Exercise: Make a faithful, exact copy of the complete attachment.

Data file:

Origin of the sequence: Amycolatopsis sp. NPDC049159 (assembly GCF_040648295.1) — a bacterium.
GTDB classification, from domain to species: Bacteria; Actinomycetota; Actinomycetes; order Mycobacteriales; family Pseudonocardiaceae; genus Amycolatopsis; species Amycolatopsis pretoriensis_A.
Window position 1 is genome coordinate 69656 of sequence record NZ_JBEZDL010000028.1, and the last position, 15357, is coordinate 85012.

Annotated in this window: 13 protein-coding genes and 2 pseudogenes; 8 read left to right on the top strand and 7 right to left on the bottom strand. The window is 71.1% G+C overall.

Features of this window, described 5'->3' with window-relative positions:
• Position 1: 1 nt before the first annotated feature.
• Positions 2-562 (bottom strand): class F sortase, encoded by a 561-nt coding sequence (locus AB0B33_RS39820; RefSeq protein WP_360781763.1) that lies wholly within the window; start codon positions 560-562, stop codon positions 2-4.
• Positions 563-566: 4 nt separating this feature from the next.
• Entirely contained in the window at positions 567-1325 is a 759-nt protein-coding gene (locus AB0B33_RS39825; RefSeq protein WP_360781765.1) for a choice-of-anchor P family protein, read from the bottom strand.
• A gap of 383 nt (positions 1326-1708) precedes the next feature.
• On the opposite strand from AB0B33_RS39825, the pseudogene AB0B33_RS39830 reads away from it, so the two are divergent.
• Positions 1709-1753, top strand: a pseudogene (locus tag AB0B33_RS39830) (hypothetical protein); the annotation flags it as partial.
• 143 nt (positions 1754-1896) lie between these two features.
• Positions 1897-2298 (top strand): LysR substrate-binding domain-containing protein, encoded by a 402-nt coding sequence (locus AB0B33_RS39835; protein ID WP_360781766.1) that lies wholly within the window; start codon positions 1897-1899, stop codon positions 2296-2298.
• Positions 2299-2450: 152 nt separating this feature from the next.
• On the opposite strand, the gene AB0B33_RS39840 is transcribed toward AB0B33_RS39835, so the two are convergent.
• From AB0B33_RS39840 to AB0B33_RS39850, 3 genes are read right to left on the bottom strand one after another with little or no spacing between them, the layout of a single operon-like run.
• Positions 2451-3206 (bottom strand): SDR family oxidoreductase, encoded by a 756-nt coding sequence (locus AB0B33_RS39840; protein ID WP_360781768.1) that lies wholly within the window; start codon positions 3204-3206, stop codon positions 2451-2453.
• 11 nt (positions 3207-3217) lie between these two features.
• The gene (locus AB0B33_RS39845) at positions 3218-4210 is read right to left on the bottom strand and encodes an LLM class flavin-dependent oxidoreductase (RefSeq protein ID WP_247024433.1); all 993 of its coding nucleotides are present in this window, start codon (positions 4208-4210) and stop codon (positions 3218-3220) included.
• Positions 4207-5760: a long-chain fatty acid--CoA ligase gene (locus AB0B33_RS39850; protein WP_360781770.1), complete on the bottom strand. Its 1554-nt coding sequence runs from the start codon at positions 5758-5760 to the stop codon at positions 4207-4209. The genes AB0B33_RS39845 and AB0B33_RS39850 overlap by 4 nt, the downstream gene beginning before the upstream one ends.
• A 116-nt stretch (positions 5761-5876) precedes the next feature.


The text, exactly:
Origin of the sequence: Amycolatopsis sp. NPDC049159 (assembly GCF_040648295.1) — a bacterium.
GTDB classification, from domain to species: Bacteria; Actinomycetota; Actinomycetes; order Mycobacteriales; family Pseudonocardiaceae; genus Amycolatopsis; species Amycolatopsis pretoriensis_A.
Window position 1 is genome coordinate 69656 of sequence record NZ_JBEZDL010000028.1, and the last position, 15357, is coordinate 85012.

Annotated in this window: 13 protein-coding genes and 2 pseudogenes; 8 read left to right on the top strand and 7 right to left on the bottom strand. The window is 71.1% G+C overall.

Features of this window, described 5'->3' with window-relative positions:
• Position 1: 1 nt before the first annotated feature.
• Positions 2-562 (bottom strand): class F sortase, encoded by a 561-nt coding sequence (locus AB0B33_RS39820; RefSeq protein WP_360781763.1) that lies wholly within the window; start codon positions 560-562, stop codon positions 2-4.
• Positions 563-566: 4 nt separating this feature from the next.
• Entirely contained in the window at positions 567-1325 is a 759-nt protein-coding gene (locus AB0B33_RS39825; RefSeq protein WP_360781765.1) for a choice-of-anchor P family protein, read from the bottom strand.
• A gap of 383 nt (positions 1326-1708) precedes the next feature.
• On the opposite strand from AB0B33_RS39825, the pseudogene AB0B33_RS39830 reads away from it, so the two are divergent.
• Positions 1709-1753, top strand: a pseudogene (locus tag AB0B33_RS39830) (hypothetical protein); the annotation flags it as partial.
• 143 nt (positions 1754-1896) lie between these two features.
• Positions 1897-2298 (top strand): LysR substrate-binding domain-containing protein, encoded by a 402-nt coding sequence (locus AB0B33_RS39835; protein ID WP_360781766.1) that lies wholly within the window; start codon positions 1897-1899, stop codon positions 2296-2298.
• Positions 2299-2450: 152 nt separating this feature from the next.
• On the opposite strand, the gene AB0B33_RS39840 is transcribed toward AB0B33_RS39835, so the two are convergent.
• From AB0B33_RS39840 to AB0B33_RS39850, 3 genes are read right to left on the bottom strand one after another with little or no spacing between them, the layout of a single operon-like run.
• Positions 2451-3206 (bottom strand): SDR family oxidoreductase, encoded by a 756-nt coding sequence (locus AB0B33_RS39840; protein ID WP_360781768.1) that lies wholly within the window; start codon positions 3204-3206, stop codon positions 2451-2453.
• 11 nt (positions 3207-3217) lie between these two features.
• The gene (locus AB0B33_RS39845) at positions 3218-4210 is read right to left on the bottom strand and encodes an LLM class flavin-dependent oxidoreductase (RefSeq protein ID WP_247024433.1); all 993 of its coding nucleotides are present in this window, start codon (positions 4208-4210) and stop codon (positions 3218-3220) included.
• Positions 4207-5760: a long-chain fatty acid--CoA ligase gene (locus AB0B33_RS39850; protein WP_360781770.1), complete on the bottom strand. Its 1554-nt coding sequence runs from the start codon at positions 5758-5760 to the stop codon at positions 4207-4209. The genes AB0B33_RS39845 and AB0B33_RS39850 overlap by 4 nt, the downstream gene beginning before the upstream one ends.
• A 116-nt stretch (positions 5761-5876) precedes the next feature.